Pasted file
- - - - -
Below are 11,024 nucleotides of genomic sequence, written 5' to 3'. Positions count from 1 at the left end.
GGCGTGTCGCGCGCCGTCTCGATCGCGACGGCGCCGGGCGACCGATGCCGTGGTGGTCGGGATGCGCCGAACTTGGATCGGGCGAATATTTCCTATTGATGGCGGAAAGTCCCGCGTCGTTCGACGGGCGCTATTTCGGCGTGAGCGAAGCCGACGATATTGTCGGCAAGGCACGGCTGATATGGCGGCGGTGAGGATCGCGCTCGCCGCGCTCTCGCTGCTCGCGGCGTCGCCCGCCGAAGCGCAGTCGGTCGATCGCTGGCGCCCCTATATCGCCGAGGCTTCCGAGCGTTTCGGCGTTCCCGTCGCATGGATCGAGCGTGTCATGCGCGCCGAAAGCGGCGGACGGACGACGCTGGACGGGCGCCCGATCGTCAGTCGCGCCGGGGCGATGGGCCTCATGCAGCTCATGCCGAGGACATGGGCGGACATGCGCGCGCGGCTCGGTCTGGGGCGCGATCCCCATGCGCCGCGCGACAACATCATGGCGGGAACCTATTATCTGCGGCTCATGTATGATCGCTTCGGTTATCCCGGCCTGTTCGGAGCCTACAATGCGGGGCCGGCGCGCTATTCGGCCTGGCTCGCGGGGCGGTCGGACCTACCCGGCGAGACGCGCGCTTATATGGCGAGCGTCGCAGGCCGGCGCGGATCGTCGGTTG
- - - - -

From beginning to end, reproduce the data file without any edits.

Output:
Below are 11,024 nucleotides of genomic sequence, written 5' to 3'. Positions count from 1 at the left end.
GGCGTGTCGCGCGCCGTCTCGATCGCGACGGCGCCGGGCGACCGATGCCGTGGTGGTCGGGATGCGCCGAACTTGGATCGGGCGAATATTTCCTATTGATGGCGGAAAGTCCCGCGTCGTTCGACGGGCGCTATTTCGGCGTGAGCGAAGCCGACGATATTGTCGGCAAGGCACGGCTGATATGGCGGCGGTGAGGATCGCGCTCGCCGCGCTCTCGCTGCTCGCGGCGTCGCCCGCCGAAGCGCAGTCGGTCGATCGCTGGCGCCCCTATATCGCCGAGGCTTCCGAGCGTTTCGGCGTTCCCGTCGCATGGATCGAGCGTGTCATGCGCGCCGAAAGCGGCGGACGGACGACGCTGGACGGGCGCCCGATCGTCAGTCGCGCCGGGGCGATGGGCCTCATGCAGCTCATGCCGAGGACATGGGCGGACATGCGCGCGCGGCTCGGTCTGGGGCGCGATCCCCATGCGCCGCGCGACAACATCATGGCGGGAACCTATTATCTGCGGCTCATGTATGATCGCTTCGGTTATCCCGGCCTGTTCGGAGCCTACAATGCGGGGCCGGCGCGCTATTCGGCCTGGCTCGCGGGGCGGTCGGACCTACCCGGCGAGACGCGCGCTTATATGGCGAGCGTCGCAGGCCGGCGCGGATCGTCGGTTG